Posts tagged ItOk
Use Laptop Battery or Lose It,Ok?
Operating your computer unplugged will help maintain its ability to run that way in the future
Q: I want to use an IBM (IBM ) ThinkPad i1500 as a permanent desktop replacement. It would be connected to the power adapter at all times when in use. Is operating it with just the power adapter and the battery removed OK? (I tried to get an answer via the IBM ThinkPad Web site, but it won’t help because my warranty has expired.) I read somewhere that leaving in the battery subjects it to the 98% charge problem — whatever that is.
A: You definitely can run a laptop without a laptop battery. Manufacturers may hesitate to endorse such use, because they (or their lawyers) worry about liability. With no battery installed, the charging contacts will sit exposed on the bottom of the computer. They are, however, typically deeply recessed and not that easy to get to. But if you are really careless, you could get a low-voltage jolt (16 volts d.c. on a ThinkPad, up to 24 volts on some other laptops).
Leaving a lithium ion battery, the type used on virtually all laptops made in the past several years, connected to an AC power source will indeed diminish the life of the battery. Keeping the battery fully charged at all times leads to gradual deterioration of its ability to charge and discharge fully. The latest ThinkPads include software that can help maintain a battery for maximum life, but you can also alleviate the problem manually.
LIMITED LIFE. If you leave a laptop connected to power most of the time, unplug it (while turned on) every couple of weeks to let the battery discharge. Operating on battery power will help ensure that the battery gives maximum performance should you ever really need it.
But all batteries have a limited life span, and their performance declines with use. A heavily used battery will probably need replacing after 18 months or so.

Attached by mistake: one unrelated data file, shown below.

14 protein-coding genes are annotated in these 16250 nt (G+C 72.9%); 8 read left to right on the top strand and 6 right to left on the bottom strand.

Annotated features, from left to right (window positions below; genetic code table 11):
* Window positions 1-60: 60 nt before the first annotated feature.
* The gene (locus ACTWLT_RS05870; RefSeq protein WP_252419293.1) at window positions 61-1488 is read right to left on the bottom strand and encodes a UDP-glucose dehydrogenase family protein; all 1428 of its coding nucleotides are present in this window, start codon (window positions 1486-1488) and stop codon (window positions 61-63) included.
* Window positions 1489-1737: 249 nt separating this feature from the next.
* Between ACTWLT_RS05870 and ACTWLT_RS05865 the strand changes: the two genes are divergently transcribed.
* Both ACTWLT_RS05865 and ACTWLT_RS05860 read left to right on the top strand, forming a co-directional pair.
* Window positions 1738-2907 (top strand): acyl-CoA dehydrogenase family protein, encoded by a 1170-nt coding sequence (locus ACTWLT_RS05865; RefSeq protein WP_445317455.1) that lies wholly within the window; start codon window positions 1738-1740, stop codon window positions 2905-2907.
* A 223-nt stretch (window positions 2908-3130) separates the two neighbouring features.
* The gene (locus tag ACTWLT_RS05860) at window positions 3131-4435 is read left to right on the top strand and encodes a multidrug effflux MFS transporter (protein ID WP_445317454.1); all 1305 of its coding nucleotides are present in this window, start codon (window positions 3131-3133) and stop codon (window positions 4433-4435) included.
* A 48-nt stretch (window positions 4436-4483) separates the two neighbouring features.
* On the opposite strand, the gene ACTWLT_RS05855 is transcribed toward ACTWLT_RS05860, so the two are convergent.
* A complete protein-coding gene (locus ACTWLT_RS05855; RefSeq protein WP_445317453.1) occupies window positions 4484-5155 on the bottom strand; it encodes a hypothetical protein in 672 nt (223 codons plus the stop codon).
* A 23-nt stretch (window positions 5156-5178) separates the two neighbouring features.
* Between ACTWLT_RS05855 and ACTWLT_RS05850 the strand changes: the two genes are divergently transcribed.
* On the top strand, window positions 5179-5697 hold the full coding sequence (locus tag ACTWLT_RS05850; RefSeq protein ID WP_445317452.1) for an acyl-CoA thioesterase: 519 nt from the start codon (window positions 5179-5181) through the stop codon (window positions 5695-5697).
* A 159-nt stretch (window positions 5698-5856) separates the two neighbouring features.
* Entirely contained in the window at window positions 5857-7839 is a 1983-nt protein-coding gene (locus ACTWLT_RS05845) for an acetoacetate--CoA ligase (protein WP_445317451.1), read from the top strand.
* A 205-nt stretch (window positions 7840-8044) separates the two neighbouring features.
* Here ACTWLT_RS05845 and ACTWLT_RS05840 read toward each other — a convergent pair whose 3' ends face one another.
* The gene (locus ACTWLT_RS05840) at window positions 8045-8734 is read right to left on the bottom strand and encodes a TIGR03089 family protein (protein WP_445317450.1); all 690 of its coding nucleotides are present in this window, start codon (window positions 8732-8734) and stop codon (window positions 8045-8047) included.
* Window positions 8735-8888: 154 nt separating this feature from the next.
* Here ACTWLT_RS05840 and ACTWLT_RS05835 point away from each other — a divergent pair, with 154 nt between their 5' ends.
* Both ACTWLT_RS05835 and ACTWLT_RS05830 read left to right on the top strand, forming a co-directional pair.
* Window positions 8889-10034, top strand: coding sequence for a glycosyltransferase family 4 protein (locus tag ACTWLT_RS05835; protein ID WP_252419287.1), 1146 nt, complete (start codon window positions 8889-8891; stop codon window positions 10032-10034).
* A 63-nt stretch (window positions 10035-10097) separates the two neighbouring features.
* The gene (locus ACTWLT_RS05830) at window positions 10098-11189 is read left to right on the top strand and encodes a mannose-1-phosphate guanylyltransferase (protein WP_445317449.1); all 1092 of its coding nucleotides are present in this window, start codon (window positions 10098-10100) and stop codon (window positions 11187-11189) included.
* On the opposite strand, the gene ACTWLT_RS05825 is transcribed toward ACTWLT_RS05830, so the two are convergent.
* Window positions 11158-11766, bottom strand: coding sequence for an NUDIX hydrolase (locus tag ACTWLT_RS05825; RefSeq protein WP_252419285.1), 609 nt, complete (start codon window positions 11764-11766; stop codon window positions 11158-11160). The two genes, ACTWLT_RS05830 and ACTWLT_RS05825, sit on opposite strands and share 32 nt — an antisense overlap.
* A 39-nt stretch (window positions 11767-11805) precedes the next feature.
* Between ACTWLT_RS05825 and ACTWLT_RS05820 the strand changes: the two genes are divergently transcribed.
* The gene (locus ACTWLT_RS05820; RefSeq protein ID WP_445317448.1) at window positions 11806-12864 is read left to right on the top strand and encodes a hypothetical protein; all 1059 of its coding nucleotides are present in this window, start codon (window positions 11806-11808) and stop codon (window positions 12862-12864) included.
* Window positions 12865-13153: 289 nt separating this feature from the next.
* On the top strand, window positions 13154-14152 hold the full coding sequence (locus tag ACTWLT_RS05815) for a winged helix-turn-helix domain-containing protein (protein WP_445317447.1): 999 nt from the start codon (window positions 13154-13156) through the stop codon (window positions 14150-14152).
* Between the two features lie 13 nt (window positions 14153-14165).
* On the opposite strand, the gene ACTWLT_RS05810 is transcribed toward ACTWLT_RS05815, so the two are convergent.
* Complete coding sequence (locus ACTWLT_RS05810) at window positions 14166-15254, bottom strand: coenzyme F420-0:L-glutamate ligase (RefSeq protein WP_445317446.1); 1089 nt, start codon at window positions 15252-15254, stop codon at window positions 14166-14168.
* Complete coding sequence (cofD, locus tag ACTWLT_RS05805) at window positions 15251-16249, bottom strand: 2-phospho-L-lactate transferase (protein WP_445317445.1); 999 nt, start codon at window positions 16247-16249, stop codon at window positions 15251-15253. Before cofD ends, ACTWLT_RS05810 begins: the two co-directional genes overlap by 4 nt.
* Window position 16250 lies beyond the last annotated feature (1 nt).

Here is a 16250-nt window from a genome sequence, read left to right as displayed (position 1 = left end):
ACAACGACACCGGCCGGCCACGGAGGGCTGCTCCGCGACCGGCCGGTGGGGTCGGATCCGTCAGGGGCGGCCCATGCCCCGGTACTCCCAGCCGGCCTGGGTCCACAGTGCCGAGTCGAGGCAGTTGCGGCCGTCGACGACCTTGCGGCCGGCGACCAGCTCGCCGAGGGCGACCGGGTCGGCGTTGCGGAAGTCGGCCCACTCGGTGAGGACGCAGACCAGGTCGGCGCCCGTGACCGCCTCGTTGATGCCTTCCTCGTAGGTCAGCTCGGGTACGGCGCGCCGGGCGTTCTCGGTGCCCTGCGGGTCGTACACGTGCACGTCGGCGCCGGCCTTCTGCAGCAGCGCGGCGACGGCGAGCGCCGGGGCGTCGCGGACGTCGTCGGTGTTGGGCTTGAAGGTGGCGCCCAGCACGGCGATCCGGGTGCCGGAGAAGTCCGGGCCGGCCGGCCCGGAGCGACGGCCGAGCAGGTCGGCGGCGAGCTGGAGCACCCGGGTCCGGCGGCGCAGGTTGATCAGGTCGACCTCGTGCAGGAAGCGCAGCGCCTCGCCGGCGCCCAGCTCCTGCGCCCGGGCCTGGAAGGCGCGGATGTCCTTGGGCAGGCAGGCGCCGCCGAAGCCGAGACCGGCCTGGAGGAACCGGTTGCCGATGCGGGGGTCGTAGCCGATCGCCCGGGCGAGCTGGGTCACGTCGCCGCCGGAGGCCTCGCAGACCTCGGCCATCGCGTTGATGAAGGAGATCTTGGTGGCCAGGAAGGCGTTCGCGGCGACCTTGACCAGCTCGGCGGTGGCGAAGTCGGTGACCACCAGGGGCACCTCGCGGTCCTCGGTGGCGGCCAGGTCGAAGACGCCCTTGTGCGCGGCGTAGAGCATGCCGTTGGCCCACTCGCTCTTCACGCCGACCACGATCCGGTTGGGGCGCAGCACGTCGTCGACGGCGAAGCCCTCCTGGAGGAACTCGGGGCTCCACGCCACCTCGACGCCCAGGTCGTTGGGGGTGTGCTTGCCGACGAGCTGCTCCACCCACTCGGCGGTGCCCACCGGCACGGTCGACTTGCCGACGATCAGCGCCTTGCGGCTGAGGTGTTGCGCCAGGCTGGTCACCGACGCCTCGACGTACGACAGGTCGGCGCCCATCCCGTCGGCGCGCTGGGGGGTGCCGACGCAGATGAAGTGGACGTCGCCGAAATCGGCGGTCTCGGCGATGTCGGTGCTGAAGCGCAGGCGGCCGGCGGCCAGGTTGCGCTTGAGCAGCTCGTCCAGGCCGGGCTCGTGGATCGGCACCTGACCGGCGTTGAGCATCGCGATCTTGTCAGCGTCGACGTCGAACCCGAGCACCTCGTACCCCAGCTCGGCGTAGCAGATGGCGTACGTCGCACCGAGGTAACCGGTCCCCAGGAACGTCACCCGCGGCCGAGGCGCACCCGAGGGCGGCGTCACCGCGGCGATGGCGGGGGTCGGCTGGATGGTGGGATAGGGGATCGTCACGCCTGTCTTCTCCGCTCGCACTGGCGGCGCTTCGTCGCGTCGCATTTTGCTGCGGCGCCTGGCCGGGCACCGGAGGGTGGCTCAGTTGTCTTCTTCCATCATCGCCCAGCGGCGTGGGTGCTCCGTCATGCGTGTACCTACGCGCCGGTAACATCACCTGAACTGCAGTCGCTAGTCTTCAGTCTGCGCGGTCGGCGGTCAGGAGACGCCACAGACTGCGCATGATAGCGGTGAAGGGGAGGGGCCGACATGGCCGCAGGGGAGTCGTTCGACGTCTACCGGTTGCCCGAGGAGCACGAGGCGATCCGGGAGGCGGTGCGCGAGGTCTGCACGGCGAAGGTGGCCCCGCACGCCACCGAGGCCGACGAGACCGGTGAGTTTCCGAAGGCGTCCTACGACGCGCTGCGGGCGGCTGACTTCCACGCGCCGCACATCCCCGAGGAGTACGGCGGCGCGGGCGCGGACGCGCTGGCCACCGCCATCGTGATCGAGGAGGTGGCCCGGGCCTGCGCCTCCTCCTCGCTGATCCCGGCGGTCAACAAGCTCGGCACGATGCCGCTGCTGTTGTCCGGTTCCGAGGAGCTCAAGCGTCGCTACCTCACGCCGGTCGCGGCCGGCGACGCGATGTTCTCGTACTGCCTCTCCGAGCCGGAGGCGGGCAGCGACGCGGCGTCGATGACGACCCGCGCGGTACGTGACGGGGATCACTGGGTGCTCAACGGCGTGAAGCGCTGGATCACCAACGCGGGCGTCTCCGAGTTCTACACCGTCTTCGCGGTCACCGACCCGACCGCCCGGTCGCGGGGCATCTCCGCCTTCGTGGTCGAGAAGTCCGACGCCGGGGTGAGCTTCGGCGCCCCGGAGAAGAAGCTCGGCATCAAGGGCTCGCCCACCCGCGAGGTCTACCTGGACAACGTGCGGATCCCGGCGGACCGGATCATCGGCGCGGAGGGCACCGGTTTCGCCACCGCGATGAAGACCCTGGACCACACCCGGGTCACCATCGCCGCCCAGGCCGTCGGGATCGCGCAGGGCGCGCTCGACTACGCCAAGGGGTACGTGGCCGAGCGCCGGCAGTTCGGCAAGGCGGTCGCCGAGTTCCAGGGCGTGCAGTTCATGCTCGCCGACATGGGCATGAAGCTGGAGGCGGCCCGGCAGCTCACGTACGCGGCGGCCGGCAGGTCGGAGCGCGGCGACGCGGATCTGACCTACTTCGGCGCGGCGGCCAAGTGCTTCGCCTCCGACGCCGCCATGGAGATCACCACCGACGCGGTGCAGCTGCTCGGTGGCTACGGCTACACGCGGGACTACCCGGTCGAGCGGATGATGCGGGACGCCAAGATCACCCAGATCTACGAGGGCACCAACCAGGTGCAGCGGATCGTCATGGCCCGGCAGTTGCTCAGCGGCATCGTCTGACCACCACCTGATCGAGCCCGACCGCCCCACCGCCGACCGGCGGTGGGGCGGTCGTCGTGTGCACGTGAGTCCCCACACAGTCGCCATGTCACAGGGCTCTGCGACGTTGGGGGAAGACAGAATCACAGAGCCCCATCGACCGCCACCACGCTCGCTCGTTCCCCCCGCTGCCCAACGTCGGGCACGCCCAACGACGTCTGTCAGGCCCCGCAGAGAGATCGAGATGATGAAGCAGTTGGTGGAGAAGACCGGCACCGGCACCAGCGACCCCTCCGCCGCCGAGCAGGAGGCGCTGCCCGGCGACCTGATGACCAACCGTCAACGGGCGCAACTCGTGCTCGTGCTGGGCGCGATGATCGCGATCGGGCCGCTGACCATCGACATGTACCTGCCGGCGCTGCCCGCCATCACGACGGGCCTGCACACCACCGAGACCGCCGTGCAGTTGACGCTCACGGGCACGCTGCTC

The battery is a principal element of your laptop, it is also one of most expensive and that which tends more to be damaged with time. To maintain your battery in good operating condition is thus crucial.
The batteries Ion lithium (Li-ion) of the current laptops lose their autonomy mainly because of two factors: Firstly the use, secondly the natural aging of the chemical components. Therefore, whatever the precautions which you will take your battery will wear with time. It is considered that on average a battery at one lifespan from 18 to 24 months, last this time its autonomy is likely to strongly drop.
The councils that I give you will only delay the expiry:
The first thing to understand in connection with your laptop battery it is that it loses a little its load permanently it loses a little its load permanently even if you do not use it. More the temperature of the battery is high more quickly it discharges. Thus the first thing to be made is to preserve your battery as fresh as possible. The manufacturers store their cheap laptop batteries around the 15° what they regard as the ideal temperature. On the other hand, to cool too much your battery (such as for example by arranging it in your refrigerator) risk to damage it definitively.
The second thing to know it is that the autonomy of your battery decrease a little with each cycle of charge/discharge. What is not surprising, but when one combines it with the preceding point that can involve astonishing consequences:
When a laptop user leaves his battery in his machine but guard his adapter connected to the sector, the battery of its computer passes constantly by cycles of charge/discharge!
A battery which remains utilized inside a laptop discharges a little more quickly than the normal because of the heat released by operation from the computer. Once that the level of load goes down below a predetermined level (different for each manufacturer), the adapter reloads the battery until the maximum. As the battery ages this cycle is increasingly short what still accelerates the degradation of its autonomy.
Therefore, if you do not use your battery, store it out of your laptop in a fresh and dry place.